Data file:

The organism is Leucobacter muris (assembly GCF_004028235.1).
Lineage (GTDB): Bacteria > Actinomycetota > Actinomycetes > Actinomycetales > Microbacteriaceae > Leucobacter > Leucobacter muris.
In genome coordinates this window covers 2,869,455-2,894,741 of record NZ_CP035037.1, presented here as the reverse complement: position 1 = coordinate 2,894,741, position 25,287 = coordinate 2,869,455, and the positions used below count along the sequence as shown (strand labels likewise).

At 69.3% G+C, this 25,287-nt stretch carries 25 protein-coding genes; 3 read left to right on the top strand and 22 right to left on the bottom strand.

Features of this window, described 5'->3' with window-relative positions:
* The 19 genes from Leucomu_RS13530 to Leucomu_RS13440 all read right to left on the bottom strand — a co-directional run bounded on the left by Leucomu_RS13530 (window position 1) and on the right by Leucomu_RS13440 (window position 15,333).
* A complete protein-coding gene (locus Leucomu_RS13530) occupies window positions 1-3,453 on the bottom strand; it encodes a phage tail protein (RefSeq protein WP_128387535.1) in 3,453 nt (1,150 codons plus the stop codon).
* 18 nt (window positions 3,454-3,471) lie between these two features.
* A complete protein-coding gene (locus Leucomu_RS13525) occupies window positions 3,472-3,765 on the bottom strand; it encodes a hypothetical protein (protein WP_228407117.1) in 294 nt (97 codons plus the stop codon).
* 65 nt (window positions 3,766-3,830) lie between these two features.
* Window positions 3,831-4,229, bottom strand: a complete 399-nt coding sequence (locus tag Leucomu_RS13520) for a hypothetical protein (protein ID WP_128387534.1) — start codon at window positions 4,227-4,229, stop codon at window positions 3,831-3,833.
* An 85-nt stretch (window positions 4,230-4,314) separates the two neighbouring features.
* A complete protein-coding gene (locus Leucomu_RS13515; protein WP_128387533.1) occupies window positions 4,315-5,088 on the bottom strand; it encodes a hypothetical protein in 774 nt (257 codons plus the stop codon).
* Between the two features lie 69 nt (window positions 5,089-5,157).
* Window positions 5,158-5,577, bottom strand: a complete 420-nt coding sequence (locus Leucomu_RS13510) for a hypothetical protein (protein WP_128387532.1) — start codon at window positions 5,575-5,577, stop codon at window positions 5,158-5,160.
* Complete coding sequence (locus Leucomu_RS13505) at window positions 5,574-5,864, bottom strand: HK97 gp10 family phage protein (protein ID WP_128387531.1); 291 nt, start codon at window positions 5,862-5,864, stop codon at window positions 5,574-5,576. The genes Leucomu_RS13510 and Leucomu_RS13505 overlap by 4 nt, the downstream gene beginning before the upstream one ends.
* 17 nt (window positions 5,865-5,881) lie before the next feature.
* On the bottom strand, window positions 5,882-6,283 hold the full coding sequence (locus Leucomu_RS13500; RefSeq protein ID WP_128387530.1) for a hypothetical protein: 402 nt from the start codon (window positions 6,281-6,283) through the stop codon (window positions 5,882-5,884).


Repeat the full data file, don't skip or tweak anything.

The organism is Leucobacter muris (assembly GCF_004028235.1).
Lineage (GTDB): Bacteria > Actinomycetota > Actinomycetes > Actinomycetales > Microbacteriaceae > Leucobacter > Leucobacter muris.
In genome coordinates this window covers 2,869,455-2,894,741 of record NZ_CP035037.1, presented here as the reverse complement: position 1 = coordinate 2,894,741, position 25,287 = coordinate 2,869,455, and the positions used below count along the sequence as shown (strand labels likewise).

At 69.3% G+C, this 25,287-nt stretch carries 25 protein-coding genes; 3 read left to right on the top strand and 22 right to left on the bottom strand.

Features of this window, described 5'->3' with window-relative positions:
* The 19 genes from Leucomu_RS13530 to Leucomu_RS13440 all read right to left on the bottom strand — a co-directional run bounded on the left by Leucomu_RS13530 (window position 1) and on the right by Leucomu_RS13440 (window position 15,333).
* A complete protein-coding gene (locus Leucomu_RS13530) occupies window positions 1-3,453 on the bottom strand; it encodes a phage tail protein (RefSeq protein WP_128387535.1) in 3,453 nt (1,150 codons plus the stop codon).
* 18 nt (window positions 3,454-3,471) lie between these two features.
* A complete protein-coding gene (locus Leucomu_RS13525) occupies window positions 3,472-3,765 on the bottom strand; it encodes a hypothetical protein (protein WP_228407117.1) in 294 nt (97 codons plus the stop codon).
* 65 nt (window positions 3,766-3,830) lie between these two features.
* Window positions 3,831-4,229, bottom strand: a complete 399-nt coding sequence (locus tag Leucomu_RS13520) for a hypothetical protein (protein ID WP_128387534.1) — start codon at window positions 4,227-4,229, stop codon at window positions 3,831-3,833.
* An 85-nt stretch (window positions 4,230-4,314) separates the two neighbouring features.
* A complete protein-coding gene (locus Leucomu_RS13515; protein WP_128387533.1) occupies window positions 4,315-5,088 on the bottom strand; it encodes a hypothetical protein in 774 nt (257 codons plus the stop codon).
* Between the two features lie 69 nt (window positions 5,089-5,157).
* Window positions 5,158-5,577, bottom strand: a complete 420-nt coding sequence (locus Leucomu_RS13510) for a hypothetical protein (protein WP_128387532.1) — start codon at window positions 5,575-5,577, stop codon at window positions 5,158-5,160.
* Complete coding sequence (locus Leucomu_RS13505) at window positions 5,574-5,864, bottom strand: HK97 gp10 family phage protein (protein ID WP_128387531.1); 291 nt, start codon at window positions 5,862-5,864, stop codon at window positions 5,574-5,576. The genes Leucomu_RS13510 and Leucomu_RS13505 overlap by 4 nt, the downstream gene beginning before the upstream one ends.
* 17 nt (window positions 5,865-5,881) lie before the next feature.
* On the bottom strand, window positions 5,882-6,283 hold the full coding sequence (locus Leucomu_RS13500; RefSeq protein ID WP_128387530.1) for a hypothetical protein: 402 nt from the start codon (window positions 6,281-6,283) through the stop codon (window positions 5,882-5,884).